He also ate the red velvet cream, which he didn't like as much because of the walnuts on top. Walnuts can be tricky: I usually like them, but sometimes their flavor will throw off the other flavors in a dish. This was the case here.

These great flavors aren't cheap. Half a dozen doughnuts cost me over $11. You can get twice that many doughnuts at Dunkin' Donuts, perhaps in a much more convenient location.

As is the often the case, buying Sublime doughnuts is a question of quality versus quantity. If you need to treat your Sunday school class, it's probably best to stick with Krispy Kreme, an old Atlanta favorite (best enjoyed hot, of course). If you want something different, with superior ingredients, you're better served by Sublime.

You can access the website for a full list of doughnuts, but be aware that not all of these types are available every day. For example, the store was out of the Nutella when I was there last Saturday.

Guess that means I'm going to have to go back for another round!

Verdict: A great addition to the Atlanta sweets/breakfast scene.

Tuesday, July 6, 2010

Eats




600 Ponce de Leon Ave. NE, Atlanta, GA www.eatsonponce.net

Last Thursday I had dinner with my friends Megan and Brian at Eats. For those of you who have never heard of Eats (in this case, you better be new to Atlanta, because Eats has been around forever), it’s something of an experience.

If you’re in the mood for some Southern style vegetables, then you’ve come to the right place. There’s collards, corn on the cob, lima beans sweet potatoes among others. And you’ll get corn bread, which I don’t like because it’s not sweet. Sweet is the only way I take my cornbread. Vegetarians can get a 3 veggie plate for $4.50, or a 4 veggie plate for $5.50.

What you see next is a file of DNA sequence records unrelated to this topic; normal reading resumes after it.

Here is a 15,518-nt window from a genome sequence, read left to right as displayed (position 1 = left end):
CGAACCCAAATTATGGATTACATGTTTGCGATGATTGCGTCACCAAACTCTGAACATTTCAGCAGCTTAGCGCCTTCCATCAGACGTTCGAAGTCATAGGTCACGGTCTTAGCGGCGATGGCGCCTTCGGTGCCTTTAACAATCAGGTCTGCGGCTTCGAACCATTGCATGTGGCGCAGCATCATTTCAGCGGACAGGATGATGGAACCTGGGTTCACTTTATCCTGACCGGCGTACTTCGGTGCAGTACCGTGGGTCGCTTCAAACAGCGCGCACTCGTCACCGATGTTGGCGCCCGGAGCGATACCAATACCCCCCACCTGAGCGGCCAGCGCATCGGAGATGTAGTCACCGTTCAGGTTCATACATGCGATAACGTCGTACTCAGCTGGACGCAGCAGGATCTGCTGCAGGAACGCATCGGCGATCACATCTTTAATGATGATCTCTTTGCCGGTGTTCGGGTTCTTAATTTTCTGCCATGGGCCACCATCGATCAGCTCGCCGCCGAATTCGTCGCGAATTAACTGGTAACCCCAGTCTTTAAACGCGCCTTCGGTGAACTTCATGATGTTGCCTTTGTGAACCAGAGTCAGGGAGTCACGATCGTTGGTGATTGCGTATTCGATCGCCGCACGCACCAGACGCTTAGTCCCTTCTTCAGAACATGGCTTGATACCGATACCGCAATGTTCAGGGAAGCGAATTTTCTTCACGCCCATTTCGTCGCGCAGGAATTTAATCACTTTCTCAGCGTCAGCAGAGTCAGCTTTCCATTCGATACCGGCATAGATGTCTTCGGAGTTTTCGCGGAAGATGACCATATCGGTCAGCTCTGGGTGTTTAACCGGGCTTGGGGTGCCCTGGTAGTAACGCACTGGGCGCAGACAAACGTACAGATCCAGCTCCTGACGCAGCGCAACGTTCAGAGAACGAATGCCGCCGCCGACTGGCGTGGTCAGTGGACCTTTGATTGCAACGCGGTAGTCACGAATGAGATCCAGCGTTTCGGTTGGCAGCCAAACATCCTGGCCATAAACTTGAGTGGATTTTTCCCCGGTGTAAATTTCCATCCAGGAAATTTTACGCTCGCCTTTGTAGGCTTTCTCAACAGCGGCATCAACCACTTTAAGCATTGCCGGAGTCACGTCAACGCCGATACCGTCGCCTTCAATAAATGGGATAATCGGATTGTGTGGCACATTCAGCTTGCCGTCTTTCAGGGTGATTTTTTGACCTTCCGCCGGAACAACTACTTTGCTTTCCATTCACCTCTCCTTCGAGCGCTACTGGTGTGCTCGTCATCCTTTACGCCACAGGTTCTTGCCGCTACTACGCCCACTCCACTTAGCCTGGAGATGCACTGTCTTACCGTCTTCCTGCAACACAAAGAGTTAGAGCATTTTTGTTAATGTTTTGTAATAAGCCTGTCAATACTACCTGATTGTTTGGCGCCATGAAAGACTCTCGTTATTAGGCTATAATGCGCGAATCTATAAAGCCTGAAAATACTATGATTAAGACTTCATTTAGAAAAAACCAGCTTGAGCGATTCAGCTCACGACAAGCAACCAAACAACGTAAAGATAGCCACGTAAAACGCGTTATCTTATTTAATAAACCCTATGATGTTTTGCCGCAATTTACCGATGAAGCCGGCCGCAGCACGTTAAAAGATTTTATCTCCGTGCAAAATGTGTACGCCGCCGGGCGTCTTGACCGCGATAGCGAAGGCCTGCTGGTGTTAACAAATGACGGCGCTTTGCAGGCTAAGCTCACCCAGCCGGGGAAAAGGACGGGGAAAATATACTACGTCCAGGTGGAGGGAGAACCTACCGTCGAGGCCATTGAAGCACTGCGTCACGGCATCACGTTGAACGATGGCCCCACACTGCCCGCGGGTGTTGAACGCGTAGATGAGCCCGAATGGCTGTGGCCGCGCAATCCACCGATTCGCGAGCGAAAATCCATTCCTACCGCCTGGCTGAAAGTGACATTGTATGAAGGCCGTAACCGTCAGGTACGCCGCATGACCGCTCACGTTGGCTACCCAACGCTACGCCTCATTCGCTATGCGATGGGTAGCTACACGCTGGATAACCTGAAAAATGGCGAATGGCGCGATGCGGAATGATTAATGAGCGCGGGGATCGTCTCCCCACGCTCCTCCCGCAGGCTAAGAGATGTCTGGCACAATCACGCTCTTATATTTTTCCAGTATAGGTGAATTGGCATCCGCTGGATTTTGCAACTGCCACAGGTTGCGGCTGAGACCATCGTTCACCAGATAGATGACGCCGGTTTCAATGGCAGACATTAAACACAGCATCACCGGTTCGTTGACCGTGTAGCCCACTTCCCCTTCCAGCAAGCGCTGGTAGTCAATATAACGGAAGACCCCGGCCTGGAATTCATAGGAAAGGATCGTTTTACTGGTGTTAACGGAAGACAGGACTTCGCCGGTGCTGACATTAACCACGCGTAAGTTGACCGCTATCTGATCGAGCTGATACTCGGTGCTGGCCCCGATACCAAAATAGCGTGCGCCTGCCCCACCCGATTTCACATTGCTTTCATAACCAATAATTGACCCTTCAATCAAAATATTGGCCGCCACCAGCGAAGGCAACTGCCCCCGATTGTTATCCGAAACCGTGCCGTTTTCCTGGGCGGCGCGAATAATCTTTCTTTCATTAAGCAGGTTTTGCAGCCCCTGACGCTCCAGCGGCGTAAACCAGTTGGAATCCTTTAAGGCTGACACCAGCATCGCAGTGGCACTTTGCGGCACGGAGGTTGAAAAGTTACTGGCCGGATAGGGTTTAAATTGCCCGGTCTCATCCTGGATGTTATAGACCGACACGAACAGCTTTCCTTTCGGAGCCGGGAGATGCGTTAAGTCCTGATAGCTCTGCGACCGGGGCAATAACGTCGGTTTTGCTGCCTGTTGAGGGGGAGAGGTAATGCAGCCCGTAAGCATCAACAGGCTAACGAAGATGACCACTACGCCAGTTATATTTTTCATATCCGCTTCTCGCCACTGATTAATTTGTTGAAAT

Eats claims to make the “best jerk chicken in town.” I don’t eat jerk chicken in enough places in Atlanta to either confirm or deny that statement, but I will say that I like it. My friend Brian thought it was overly covered with spices. I’ve always enjoyed it, but I am a person who loves highly spiced, flavorable food. I also like their lemon pepper chicken. Eats also offers meatloaf. I’ve never tasted it, but I’ve smelled it, and it smells delicious. You can choose a meat and 2 vegetables for $6,90 or a meat and 3 vegetables for $7.30. The chicken portions are huge, so this is a great deal.

Then there’s the pasta. You choose a pasta and pair it with a sauce. Prices vary depending on the sauce, and whether or not you add any “extras”, like mushrooms or Italian sausage or an extra piece of garlic bread (the first piece is included), but you can expect to pay around $5.75.

I tried a brownie for the first time ever last week. It was rich and yummy, like it was made with lots of Crisco.

There are two lines at Eats – one for the pasta, and one for the meat and veggies. If the lines are long, don’t fret; service is fast and efficient. You’ll have your meal in less than 10 minutes, most likely less than 5. I like the ziti with pesto best.